Continuous records of sediment yield spanning from the late glacial through the Holocene to the present day provide an important opportunity to investigate landscape evolution over various timescales in response to a variety of natural and anthropogenic forcing mechanisms. This study investigates variations in sediment yield and landscape evolution in the 768 km2 watershed of Ossipee Lake, New Hampshire, USA. We pair subbottom sonar observations with analyses of lacustrine sediment cores to interpret a 12,000+ yr record of lake sedimentation in terms of changes in sediment yield and landscape evolution. Our results indicate high rates of sediment redistribution following deglaciation at ~14,500 to ~12,000 cal yr BP, followed by a period of gradually decreasing sediment yield until ~9000 cal yr BP, marking the termination of the most intense period of paraglacial landscape adjustment. From 9000 cal yr BP to 1850 CE, sediment yield is highly variable and reveals a slightly increasing trend that we attribute to a dominant hydroclimatic control on erosion driven by increasing effective precipitation in the region throughout the Holocene. Despite evidence for a highly dynamic landscape and an abundance of unconsolidated glacigenic surface deposits throughout the watershed, we interpret a modest erosional impact from anthropogenic land use.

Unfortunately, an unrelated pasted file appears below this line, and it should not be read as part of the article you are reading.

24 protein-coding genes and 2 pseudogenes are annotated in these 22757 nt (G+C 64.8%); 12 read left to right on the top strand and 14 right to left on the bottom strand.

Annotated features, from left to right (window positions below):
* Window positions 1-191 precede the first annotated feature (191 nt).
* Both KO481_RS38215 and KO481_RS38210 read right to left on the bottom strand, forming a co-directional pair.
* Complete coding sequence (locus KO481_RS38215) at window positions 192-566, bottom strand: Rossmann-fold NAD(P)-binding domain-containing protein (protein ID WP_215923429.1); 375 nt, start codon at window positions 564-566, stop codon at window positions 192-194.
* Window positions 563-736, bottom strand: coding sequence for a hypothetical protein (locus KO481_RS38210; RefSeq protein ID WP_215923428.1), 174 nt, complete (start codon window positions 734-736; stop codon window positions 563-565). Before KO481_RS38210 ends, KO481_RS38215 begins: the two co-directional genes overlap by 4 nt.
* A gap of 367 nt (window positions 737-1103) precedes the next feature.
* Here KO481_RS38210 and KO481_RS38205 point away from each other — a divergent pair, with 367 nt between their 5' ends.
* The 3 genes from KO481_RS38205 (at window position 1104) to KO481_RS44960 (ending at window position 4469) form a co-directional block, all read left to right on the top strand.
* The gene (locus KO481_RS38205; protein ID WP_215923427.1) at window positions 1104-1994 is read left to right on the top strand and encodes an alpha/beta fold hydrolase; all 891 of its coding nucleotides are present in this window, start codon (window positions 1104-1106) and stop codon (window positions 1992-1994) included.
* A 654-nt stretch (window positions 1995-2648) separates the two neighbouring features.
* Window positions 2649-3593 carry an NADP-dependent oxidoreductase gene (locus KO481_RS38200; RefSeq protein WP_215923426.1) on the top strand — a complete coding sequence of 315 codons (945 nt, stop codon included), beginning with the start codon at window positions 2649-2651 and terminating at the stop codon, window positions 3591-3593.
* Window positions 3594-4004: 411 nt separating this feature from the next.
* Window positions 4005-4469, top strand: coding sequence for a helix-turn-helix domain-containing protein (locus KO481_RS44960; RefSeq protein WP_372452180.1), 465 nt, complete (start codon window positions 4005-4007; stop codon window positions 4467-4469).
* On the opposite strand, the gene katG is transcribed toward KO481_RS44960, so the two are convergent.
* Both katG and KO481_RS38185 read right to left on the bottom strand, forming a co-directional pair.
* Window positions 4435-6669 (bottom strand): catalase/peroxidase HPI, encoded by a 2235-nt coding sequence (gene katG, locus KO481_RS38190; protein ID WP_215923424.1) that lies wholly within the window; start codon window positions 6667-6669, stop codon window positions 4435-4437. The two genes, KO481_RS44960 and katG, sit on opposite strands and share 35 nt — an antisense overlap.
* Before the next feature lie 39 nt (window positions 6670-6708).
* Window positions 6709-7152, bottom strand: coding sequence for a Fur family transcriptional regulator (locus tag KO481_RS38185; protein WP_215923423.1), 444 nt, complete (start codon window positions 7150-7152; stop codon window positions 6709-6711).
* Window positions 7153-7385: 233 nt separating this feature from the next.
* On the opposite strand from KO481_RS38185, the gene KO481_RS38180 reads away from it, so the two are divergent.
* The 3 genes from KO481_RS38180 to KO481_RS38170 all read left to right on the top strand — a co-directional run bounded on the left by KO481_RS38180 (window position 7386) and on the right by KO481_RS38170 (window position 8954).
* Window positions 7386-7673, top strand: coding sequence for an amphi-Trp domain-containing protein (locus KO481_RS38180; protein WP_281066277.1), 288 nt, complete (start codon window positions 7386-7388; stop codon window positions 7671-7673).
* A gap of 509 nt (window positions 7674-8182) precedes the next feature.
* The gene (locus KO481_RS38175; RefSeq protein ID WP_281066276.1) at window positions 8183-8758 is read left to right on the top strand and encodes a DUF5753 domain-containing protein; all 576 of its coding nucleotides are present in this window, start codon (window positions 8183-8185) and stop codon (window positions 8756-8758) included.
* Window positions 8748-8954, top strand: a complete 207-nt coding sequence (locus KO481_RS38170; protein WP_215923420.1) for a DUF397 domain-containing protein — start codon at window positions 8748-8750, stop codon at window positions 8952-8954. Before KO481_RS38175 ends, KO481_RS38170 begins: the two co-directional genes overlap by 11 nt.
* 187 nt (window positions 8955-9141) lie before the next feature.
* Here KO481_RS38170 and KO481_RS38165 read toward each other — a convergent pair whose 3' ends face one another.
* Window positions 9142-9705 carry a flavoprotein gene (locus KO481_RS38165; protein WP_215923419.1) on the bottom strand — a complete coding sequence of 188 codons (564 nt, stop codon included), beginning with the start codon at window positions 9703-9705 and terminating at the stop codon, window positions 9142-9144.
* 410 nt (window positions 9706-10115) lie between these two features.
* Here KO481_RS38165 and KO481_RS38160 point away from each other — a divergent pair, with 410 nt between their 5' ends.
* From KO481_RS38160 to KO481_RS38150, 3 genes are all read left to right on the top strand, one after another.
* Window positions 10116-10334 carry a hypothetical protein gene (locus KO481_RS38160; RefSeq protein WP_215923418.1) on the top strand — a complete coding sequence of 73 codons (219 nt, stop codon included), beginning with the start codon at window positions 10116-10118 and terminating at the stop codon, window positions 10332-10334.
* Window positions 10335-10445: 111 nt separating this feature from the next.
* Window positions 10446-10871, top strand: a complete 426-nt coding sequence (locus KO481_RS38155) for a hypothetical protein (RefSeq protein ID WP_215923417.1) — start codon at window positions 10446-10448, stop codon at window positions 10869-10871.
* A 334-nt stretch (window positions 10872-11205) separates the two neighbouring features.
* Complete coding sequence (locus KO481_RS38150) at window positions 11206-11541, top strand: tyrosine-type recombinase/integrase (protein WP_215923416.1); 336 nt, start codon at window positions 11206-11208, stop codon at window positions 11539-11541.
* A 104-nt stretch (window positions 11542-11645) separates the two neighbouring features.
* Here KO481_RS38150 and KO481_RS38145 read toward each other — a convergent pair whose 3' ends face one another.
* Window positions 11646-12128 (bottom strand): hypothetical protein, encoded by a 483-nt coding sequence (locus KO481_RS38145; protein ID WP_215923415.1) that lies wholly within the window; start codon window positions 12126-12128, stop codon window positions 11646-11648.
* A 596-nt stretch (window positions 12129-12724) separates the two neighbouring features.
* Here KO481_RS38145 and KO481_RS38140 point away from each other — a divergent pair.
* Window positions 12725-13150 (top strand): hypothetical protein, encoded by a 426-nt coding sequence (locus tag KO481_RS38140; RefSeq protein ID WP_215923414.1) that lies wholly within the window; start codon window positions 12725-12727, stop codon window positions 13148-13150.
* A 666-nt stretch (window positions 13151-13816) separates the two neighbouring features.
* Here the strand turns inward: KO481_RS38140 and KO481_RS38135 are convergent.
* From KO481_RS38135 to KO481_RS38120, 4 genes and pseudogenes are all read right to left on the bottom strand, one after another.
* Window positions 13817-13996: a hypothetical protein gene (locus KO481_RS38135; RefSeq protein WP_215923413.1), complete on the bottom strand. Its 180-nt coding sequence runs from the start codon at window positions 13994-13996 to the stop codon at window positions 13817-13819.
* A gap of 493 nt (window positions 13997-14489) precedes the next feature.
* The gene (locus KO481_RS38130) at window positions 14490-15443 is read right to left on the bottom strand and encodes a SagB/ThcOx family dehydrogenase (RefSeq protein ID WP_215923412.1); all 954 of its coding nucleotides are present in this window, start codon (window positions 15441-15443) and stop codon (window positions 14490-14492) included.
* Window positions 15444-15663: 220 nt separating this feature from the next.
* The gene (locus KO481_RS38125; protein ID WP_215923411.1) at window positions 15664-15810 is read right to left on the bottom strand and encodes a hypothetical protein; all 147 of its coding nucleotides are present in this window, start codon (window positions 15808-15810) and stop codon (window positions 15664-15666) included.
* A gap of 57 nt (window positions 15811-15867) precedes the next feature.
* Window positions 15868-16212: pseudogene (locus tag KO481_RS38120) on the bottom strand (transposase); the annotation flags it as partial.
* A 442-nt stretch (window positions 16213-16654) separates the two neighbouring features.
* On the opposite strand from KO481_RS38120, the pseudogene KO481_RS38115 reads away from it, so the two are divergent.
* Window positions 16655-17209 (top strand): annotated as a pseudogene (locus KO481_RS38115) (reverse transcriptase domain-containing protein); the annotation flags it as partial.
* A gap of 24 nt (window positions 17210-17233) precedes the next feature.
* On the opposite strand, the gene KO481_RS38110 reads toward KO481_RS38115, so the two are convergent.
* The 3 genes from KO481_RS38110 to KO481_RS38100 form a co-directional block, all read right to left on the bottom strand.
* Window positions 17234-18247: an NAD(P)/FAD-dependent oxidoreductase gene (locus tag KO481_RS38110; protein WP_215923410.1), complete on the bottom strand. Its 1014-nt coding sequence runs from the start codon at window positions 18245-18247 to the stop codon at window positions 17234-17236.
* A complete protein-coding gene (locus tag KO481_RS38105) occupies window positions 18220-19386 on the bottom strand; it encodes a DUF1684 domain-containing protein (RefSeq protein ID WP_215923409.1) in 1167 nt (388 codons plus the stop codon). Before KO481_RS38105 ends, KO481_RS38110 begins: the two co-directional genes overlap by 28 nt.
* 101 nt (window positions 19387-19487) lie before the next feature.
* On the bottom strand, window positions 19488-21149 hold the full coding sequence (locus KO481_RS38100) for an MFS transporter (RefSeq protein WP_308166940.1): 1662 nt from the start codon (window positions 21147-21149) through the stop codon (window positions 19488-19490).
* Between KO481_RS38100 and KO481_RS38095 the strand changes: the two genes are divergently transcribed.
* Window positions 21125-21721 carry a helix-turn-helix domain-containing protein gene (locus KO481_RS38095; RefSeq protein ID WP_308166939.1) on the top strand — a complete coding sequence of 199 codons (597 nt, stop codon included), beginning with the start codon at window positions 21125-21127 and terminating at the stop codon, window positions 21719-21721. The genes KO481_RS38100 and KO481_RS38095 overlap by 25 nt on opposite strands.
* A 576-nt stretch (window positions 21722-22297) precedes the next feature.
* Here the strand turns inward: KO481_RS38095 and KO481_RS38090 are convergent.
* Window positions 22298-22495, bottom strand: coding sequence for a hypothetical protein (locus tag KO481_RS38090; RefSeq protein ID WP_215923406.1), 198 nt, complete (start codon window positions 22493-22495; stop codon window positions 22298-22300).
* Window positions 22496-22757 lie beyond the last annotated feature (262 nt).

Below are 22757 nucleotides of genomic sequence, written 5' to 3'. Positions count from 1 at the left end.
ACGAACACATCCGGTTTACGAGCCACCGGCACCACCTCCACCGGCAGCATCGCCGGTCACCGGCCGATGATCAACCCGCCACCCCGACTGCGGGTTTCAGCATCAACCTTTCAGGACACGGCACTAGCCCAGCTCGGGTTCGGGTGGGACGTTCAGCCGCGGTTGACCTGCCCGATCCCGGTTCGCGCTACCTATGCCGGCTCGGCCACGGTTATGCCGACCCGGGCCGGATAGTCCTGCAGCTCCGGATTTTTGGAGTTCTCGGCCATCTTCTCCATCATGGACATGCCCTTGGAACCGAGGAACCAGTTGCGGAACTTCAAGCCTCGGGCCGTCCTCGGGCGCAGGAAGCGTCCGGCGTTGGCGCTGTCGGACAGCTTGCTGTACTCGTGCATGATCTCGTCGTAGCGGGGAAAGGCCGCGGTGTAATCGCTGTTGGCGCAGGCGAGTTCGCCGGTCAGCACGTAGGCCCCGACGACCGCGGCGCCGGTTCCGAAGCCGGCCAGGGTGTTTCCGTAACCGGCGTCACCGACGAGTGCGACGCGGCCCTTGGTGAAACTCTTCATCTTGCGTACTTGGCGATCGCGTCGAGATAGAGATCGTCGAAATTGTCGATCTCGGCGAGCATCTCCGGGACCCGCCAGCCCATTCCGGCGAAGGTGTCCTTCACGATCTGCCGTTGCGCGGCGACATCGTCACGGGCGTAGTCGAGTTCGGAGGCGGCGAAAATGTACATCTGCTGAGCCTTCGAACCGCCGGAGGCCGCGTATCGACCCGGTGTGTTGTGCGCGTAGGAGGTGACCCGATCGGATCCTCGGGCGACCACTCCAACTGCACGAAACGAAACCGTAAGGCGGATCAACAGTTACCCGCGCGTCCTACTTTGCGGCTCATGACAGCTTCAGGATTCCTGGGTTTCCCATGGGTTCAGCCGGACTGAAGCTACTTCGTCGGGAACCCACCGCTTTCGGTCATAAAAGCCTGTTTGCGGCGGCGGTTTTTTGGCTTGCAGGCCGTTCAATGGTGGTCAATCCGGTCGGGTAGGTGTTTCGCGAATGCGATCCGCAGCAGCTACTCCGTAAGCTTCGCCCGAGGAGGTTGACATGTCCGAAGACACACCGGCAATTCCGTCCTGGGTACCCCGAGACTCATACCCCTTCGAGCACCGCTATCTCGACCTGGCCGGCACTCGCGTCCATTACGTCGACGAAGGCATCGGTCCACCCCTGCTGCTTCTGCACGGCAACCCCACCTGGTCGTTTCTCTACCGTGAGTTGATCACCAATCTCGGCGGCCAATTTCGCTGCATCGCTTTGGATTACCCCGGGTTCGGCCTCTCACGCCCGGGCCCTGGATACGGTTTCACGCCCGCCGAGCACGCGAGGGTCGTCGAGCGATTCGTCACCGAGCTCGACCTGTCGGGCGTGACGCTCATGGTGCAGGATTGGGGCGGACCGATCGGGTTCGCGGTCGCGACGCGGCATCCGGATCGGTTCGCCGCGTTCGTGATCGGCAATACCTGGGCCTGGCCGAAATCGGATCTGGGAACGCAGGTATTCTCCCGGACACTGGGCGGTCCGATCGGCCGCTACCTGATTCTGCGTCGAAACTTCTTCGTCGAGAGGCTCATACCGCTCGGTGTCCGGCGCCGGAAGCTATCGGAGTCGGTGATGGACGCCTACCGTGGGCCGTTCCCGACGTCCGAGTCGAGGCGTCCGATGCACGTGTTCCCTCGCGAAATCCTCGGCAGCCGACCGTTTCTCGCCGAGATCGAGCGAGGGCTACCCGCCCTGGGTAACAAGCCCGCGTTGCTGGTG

We examine the Holocene loess record in the Heye Catchment on the margins of the Tibetan Plateau (TP) and China Loess Plateau (CLP) to determine: the region to which the Heye Catchment climate is more similar; temporal change in wind strength; and modification of the loess record by mass wasting and human activity. Luminescence and radiocarbon dating demonstrate loess deposited in two periods: >11–8.6 ka and <5.1 ka. The 8.6–5.1 ka depositional hiatus, which coincides with the Mid-Holocene Climatic Optimum, is more similar to the loess deposition cessation in the TP than to the loess deposition deceleration in the CLP. Grain-size analysis suggests the Heye loess is a mixture of at least three different grain-size distributions and that it may derive from multiple sources. A greater proportion of coarse sediments in the older loess may indicate stronger winds compared with the more recent depositional period. Gravel incorporated into younger loess most likely comes from bedrock exposed in slump scarps. Human occupation of the catchment, for which the earliest evidence is 3.4 ka, postdates the onset of slumping; thus the slumps may have created a livable environment for humans.